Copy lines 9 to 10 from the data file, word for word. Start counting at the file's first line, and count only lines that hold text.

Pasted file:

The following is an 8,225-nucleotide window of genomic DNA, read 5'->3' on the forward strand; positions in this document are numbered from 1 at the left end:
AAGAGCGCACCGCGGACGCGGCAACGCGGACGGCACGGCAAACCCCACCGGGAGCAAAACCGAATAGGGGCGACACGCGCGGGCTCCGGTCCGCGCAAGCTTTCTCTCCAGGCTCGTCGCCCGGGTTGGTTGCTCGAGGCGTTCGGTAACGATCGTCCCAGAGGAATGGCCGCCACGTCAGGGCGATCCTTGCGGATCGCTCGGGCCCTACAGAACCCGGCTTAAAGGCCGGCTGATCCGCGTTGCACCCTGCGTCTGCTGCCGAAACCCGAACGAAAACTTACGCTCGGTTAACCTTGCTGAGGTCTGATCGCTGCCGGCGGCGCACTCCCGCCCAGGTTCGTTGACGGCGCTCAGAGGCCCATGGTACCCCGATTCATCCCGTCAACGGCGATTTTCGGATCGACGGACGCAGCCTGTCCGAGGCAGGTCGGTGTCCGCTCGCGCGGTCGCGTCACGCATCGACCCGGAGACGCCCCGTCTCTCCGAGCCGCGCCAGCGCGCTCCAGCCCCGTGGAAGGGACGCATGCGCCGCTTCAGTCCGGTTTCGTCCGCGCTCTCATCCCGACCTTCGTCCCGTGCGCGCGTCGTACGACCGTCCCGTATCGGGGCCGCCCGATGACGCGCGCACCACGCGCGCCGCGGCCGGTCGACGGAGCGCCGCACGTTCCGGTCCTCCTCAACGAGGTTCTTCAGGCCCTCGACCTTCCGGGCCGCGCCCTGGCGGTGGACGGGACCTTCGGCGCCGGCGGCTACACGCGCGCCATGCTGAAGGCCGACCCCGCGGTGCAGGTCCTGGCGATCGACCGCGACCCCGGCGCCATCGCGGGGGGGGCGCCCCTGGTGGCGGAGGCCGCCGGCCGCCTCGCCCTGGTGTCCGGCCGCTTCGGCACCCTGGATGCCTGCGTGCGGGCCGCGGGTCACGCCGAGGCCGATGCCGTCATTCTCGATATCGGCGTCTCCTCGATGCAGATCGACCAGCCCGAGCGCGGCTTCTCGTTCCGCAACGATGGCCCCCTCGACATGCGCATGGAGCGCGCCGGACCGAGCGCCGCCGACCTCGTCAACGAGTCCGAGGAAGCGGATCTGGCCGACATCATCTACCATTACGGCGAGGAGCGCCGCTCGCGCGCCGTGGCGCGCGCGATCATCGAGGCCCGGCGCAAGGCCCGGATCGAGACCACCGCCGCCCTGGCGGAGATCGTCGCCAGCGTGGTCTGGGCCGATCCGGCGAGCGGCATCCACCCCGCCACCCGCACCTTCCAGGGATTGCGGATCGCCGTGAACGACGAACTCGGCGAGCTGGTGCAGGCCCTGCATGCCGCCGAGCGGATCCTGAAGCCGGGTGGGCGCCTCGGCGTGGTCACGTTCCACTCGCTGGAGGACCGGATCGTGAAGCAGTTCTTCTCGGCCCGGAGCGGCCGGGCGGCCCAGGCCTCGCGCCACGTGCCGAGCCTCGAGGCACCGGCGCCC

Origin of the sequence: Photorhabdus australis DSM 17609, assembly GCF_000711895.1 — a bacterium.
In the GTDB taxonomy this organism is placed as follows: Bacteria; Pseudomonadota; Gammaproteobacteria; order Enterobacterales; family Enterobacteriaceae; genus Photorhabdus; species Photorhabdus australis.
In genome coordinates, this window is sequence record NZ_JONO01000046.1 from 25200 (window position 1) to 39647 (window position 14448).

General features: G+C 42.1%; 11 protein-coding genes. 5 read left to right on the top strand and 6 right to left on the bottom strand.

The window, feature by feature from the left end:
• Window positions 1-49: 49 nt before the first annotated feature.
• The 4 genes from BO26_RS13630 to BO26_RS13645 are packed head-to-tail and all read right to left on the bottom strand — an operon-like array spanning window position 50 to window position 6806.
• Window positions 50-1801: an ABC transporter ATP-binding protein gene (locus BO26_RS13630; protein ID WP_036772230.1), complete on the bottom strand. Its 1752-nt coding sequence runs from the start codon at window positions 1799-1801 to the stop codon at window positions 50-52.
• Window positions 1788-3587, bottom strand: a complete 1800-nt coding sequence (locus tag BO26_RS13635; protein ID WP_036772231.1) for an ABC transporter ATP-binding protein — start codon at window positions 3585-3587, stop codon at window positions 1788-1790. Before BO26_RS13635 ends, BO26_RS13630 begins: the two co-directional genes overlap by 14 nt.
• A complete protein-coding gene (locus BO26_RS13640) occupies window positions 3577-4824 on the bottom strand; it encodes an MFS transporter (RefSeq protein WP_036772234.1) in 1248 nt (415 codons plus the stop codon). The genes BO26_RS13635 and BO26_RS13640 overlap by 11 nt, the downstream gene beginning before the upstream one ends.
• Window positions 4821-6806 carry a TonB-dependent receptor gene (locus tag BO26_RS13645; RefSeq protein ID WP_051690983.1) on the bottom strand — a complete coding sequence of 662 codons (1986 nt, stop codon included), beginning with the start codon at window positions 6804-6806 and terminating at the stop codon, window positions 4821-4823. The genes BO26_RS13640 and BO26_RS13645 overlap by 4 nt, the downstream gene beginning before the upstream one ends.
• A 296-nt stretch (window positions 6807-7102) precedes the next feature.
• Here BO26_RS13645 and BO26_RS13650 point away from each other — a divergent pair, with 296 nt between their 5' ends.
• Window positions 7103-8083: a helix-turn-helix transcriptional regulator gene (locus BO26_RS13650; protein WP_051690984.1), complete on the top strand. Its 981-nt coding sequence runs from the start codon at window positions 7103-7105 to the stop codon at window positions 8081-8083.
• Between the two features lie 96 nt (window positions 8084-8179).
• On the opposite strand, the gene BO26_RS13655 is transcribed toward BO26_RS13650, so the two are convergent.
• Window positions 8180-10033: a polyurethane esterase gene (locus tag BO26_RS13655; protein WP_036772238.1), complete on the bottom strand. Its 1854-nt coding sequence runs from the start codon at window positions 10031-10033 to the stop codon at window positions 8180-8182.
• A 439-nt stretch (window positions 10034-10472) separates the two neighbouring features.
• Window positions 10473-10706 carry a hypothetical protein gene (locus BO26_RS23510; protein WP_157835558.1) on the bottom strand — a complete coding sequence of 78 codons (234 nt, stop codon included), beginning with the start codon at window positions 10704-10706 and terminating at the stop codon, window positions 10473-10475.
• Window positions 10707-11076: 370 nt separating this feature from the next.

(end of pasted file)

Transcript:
• The 4 genes from BO26_RS13630 to BO26_RS13645 are packed head-to-tail and all read right to left on the bottom strand — an operon-like array spanning window position 50 to window position 6806.
• Window positions 50-1801: an ABC transporter ATP-binding protein gene (locus BO26_RS13630; protein ID WP_036772230.1), complete on the bottom strand. Its 1752-nt coding sequence runs from the start codon at window positions 1799-1801 to the stop codon at window positions 50-52.